Just spent the day moping around in port with rough seas out towards the Exploring Isles. There's a slow moving high over New Zealand bringing the isobars close together here. Advised by Carol (ELYXIR) not to venture out. Wasn't going to anyway. Several; boats tried but returned wiser for the experience. This is not why I came to the Islands-sitting in port waiting for bad weather to pass. There is a world out there with good snorkelling. On 20th received a fax from Trevor and Kay so sent one back. Then got a message from John Goater to phone them. Rowed in Gold Jane to the Copra shed and tried to phone. The phone wouldn't take money or a credit card. Tried to make a collect call but only got their fax and answer phone. Rowing ashore had been interesting with Laura in the stern sitting up high and me in the bow. The wind was gusty so we got blown most of the way. Susannah has made a new friend so she is watching TV with her so we took Plain Jane back. Joy then said that one can purchase phone cards from the bar so I returned alone and purchased one. Got Kay on the phone and arranged to have a closer contact nearer their arrival time. Susannah insisted on rowing home so I gave her a head start and when I caught her she was willing to accept a tow.
Motored to the jetty with Laura to get some fuel and water. Joy and Susannah met us there. Took our time refuelling and were just about going to fill the water tanks (someone else had been washing a truck) when the lady attendant said they had an emergency and we would have to vacate the berth so they could refuel another boat immediately. This was amusing because nobody else had spoken to her for 10 minutes. Anyway she refuelled the other boat which left for Manor Island (wherever that is) at speed. Apparently the boat broke down and was still at Manor Resort the next day. Sorry about that, victim.. Hope it wasn't crook fuel that caused it to break down. We returned to the dock and filled the water tanks. Initially we had planned on going out to Cousteau's Resort for the night but eventually decided to raft up to ADVENTURER again. MAKANI has gone to Suva to get a permit to visit some of Noeline's relatives on Rotuma. Another boat, TAMARERE has taken his place so we went on ADVENTURER's starboard side. He is now 'piggy in the middle'.
Paid mooring fees $4/night plus $3 mooring. This was divided by 3 because there were 3 boats on it. Also got charged $14 for 2 loads of laundry. These were paid for at the time so I'll seek a refund. After arranging with Pam (KAPALUA II) to do my sked for the next few days we motored out to Cousteau's where Susannah and Laura went aboard REALM leaving Joy and I alone on RUBEN JANE. Kelso (REALM) then radioed us (and everybody else) to tell us that the girls would be watching a video and also the exact time of their return so JOY AND I WOULD BE ALONE TOGETHER FOR SEVERAL HOURS. It was good for the children to have someone their own ages to play with. It had been 2 months since Laura had been with any peers. When they returned we soon retired. However we spent a restless night with the anchor chain 30 feet below, grating on coral all night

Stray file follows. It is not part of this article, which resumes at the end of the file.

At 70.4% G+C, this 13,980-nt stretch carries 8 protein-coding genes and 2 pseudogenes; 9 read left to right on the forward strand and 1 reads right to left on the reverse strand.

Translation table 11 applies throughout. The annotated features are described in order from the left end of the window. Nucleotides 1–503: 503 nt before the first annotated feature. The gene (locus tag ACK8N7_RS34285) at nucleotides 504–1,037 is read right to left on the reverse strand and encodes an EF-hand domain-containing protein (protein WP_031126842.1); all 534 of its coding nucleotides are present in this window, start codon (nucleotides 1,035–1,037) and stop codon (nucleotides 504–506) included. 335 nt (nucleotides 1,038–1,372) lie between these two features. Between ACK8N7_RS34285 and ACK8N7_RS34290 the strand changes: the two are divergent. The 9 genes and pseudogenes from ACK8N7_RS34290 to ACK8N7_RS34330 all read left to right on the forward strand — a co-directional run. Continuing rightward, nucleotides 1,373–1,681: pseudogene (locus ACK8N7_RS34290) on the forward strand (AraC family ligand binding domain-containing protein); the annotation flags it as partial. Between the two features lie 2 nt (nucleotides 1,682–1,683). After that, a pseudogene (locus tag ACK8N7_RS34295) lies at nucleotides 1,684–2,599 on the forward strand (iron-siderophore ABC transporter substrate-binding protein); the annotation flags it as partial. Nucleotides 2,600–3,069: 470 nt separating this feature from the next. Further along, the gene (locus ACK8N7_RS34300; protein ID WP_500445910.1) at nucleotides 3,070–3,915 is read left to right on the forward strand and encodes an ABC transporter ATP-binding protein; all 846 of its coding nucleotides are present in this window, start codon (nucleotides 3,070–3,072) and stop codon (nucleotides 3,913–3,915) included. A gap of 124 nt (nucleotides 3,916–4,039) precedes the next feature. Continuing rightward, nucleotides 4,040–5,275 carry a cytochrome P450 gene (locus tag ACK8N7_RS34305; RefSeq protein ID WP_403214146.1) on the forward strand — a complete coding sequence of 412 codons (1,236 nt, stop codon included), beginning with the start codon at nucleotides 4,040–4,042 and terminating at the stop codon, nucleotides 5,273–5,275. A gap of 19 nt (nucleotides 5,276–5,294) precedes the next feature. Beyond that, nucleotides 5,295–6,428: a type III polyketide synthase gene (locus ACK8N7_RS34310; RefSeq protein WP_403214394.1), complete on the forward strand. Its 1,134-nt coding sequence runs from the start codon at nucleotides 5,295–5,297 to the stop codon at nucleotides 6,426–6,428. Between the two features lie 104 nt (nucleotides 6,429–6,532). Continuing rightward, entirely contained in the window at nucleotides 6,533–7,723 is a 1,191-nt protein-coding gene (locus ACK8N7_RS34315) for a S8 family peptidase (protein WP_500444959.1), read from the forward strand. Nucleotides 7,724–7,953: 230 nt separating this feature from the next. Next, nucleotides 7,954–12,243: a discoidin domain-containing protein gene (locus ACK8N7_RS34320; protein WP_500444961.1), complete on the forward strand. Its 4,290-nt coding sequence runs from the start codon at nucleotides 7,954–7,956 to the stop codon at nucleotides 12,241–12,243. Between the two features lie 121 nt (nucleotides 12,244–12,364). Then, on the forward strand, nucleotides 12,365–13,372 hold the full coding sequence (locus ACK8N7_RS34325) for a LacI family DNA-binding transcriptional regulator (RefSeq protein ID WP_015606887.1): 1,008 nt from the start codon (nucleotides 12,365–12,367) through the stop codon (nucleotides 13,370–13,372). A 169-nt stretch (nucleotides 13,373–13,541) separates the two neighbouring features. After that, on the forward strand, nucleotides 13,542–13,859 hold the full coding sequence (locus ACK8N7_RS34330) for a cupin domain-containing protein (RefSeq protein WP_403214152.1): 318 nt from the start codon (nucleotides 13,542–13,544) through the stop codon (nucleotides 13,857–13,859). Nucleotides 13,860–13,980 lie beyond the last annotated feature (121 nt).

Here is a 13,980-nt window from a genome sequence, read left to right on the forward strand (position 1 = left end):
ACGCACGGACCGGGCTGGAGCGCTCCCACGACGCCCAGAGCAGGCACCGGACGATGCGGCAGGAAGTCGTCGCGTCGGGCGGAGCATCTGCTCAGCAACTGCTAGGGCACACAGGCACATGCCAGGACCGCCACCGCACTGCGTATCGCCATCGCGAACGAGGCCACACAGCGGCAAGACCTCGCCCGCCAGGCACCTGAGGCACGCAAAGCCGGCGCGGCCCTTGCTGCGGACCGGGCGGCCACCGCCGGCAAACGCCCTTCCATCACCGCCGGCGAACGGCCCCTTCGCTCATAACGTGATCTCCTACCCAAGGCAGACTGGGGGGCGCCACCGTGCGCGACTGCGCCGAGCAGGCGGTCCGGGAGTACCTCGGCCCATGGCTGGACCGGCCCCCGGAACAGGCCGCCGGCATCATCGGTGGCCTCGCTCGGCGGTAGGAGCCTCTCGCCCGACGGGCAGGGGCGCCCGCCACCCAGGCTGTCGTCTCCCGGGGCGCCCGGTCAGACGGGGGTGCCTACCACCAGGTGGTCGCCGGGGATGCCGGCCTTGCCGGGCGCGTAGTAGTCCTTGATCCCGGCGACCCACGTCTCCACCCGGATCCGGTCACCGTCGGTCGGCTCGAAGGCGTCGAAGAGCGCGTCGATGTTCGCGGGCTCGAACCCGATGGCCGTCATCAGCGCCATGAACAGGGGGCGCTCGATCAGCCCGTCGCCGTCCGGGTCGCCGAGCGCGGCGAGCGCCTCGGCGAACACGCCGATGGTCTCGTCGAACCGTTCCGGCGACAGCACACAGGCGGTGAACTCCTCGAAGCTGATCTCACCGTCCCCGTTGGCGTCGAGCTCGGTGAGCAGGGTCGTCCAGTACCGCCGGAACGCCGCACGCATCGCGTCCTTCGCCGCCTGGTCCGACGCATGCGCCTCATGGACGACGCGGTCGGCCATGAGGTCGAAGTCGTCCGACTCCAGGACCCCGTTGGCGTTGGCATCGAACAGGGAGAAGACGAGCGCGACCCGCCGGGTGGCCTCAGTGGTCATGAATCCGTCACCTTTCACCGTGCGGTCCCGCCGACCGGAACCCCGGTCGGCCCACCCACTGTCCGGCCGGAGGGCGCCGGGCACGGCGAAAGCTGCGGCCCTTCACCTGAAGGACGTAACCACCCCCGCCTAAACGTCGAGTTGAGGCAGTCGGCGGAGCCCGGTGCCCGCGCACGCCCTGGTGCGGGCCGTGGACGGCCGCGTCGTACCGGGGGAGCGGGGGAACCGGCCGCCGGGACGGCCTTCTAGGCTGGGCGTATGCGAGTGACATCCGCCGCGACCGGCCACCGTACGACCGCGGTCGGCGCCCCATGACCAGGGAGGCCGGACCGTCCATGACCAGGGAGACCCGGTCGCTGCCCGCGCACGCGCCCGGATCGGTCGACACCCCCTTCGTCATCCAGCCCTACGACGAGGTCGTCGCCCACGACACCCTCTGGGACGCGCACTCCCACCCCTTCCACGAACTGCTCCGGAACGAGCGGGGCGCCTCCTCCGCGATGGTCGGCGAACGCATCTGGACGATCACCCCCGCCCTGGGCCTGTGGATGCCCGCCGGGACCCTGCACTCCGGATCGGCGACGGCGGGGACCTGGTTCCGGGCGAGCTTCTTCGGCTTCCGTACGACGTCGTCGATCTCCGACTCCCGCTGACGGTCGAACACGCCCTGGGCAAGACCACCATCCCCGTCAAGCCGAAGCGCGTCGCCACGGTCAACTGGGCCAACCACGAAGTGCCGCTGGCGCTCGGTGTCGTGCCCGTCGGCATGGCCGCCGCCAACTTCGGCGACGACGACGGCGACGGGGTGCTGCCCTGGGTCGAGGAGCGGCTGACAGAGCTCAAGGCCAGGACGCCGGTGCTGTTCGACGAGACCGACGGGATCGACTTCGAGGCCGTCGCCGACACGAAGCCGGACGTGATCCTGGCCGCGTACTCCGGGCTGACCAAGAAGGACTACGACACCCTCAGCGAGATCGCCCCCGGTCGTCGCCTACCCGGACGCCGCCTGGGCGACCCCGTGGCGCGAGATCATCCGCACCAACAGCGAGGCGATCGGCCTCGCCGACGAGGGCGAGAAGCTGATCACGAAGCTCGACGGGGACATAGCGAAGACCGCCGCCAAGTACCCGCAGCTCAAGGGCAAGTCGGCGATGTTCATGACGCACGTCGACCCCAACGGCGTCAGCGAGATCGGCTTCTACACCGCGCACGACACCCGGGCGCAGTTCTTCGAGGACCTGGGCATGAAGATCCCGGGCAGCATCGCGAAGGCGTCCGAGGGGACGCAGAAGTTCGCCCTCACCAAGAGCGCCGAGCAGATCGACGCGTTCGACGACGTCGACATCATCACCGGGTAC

Spent a quiet day on the boat. We were just going to visit REALM when they weighed anchor and disappeared out to sea. They were heading for Coconut Point. They had the swell with them. It was considerable. The SPIRIT of FREE ENTERPRISE had a 10 wheel truck tip over in its hold in the Koro Sea so it must have been rough. Joy and I motored in PLAIN JANE to the Split Rock which is supposed to be good snorkelling but when we reached it the rain started to fall. It felt quite cold so we headed back, arriving just as the squall ended. Late in the day I went ashore and cracked a couple of coconuts.
We had contemplated going up to Viani Bay this morning but were glad we hadn't when we saw Dietrich on SALUSA in his usual sailing garb motoring out of the shelter of the bay. He was pitching so badly we could see right back to his keel. WINDERMERE II had arrived from Tonga this morning and Laura had spoken to Joan as they went past. Brian was very tired after the trip.
A French-Canadian asked Laura to go to play with his daughter on their yacht so while she was away Joy, Susannah and I took the opportunity to dive on Split Rock. The fish there swam to meet us. The snorkelling was some of the best we have seen so far. After lunch we were visited by the boys from OMEGA. Later in the afternoon we returned to Savusavu to pick up some mail. As we sailed past the wharf we were greeted by a very relieved Pam who modestly said that she could now relinquish responsibility for the radio sked. We again moored next to ADVENTURER. There was a fax from Geoffrey and one from Trevor and Kay. There was also a letter from my Mom. She numbers her letters and so far we have received every one. A boat called AKA called us to tell us of a message on SSB on a frequency that we don’t have so they relayed for us. It was from Hunga Lagoon telling us that we had an urgent fax. It was from Rebecca's friend Dee talking about her airline ticket.